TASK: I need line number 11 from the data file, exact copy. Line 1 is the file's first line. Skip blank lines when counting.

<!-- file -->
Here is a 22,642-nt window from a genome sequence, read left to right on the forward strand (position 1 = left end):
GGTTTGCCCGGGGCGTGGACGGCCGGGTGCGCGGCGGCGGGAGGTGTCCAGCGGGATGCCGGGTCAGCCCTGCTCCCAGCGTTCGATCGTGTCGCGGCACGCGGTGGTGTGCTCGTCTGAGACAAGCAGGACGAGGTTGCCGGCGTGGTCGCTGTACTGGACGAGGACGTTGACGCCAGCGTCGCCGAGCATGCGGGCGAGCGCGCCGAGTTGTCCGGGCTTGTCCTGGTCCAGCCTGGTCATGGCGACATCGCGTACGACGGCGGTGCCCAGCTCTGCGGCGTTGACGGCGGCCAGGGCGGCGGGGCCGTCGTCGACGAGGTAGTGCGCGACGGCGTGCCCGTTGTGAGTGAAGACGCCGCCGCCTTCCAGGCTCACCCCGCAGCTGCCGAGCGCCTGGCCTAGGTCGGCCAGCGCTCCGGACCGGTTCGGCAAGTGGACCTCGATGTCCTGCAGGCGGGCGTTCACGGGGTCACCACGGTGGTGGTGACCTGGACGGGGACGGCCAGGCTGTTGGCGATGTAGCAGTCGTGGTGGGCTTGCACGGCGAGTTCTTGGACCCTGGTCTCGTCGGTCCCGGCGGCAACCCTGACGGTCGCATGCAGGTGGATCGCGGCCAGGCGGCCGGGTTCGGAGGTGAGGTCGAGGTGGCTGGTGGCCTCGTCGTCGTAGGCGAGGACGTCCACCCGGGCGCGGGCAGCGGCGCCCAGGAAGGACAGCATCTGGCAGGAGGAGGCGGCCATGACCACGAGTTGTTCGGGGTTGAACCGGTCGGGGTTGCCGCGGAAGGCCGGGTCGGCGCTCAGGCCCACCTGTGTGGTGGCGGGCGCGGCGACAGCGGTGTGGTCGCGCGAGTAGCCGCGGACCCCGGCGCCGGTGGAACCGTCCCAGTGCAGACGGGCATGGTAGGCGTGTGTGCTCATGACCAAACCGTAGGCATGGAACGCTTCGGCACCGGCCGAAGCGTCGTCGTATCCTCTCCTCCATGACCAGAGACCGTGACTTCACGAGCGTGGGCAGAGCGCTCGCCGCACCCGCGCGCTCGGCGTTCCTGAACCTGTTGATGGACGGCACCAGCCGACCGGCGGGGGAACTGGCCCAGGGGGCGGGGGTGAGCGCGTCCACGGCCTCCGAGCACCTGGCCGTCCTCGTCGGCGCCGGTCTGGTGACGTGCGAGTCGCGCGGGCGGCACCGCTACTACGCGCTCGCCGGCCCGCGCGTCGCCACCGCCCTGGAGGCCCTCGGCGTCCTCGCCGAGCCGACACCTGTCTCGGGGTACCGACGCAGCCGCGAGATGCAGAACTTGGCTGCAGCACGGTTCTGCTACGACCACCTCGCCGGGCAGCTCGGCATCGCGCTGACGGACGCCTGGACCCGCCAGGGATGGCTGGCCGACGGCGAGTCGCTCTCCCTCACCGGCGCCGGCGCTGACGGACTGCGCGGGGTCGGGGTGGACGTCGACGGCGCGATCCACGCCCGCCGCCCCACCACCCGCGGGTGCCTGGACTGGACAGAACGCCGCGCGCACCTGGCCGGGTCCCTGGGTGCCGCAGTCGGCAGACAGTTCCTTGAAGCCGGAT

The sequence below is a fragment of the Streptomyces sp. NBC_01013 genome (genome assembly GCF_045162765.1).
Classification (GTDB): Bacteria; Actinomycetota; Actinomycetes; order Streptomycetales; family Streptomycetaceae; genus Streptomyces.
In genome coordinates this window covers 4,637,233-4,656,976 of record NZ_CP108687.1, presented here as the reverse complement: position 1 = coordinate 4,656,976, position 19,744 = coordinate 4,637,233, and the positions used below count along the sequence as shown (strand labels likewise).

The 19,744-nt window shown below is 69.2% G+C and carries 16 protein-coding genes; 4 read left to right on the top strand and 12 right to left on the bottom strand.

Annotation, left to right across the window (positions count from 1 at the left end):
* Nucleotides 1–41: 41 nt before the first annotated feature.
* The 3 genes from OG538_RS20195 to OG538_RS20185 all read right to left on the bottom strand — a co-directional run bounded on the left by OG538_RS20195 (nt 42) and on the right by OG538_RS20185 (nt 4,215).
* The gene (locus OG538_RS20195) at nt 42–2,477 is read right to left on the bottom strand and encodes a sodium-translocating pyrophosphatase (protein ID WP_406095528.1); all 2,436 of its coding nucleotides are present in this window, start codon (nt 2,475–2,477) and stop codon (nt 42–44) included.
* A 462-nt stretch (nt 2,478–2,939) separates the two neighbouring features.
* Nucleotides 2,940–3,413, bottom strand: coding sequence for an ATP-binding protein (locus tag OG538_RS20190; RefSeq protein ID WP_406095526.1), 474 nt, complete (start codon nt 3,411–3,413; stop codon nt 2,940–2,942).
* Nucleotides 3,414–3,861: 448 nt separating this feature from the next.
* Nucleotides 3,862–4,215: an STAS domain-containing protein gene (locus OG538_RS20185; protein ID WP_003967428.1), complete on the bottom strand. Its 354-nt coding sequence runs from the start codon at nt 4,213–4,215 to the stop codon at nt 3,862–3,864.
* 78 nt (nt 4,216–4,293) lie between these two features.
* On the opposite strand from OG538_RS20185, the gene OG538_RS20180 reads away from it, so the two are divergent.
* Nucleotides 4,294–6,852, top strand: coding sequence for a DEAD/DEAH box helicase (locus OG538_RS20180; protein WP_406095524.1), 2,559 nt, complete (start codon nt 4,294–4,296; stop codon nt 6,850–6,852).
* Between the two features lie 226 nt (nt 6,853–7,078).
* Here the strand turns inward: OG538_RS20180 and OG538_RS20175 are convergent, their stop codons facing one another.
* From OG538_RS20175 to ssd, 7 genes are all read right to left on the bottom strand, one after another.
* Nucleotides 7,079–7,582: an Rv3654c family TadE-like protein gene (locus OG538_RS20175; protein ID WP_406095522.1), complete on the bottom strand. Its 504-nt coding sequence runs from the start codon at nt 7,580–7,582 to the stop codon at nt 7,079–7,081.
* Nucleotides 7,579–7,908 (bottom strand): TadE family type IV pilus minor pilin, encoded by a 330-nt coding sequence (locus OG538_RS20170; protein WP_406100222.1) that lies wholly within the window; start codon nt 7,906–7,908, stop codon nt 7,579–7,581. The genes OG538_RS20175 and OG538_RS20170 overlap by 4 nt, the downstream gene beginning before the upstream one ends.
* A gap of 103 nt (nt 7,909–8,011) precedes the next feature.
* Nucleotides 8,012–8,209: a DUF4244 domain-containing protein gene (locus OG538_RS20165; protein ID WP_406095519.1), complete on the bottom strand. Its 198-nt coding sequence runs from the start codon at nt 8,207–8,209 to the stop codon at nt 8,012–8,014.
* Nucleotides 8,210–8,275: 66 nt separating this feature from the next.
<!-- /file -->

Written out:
* A 462-nt stretch (nt 2,478–2,939) separates the two neighbouring features.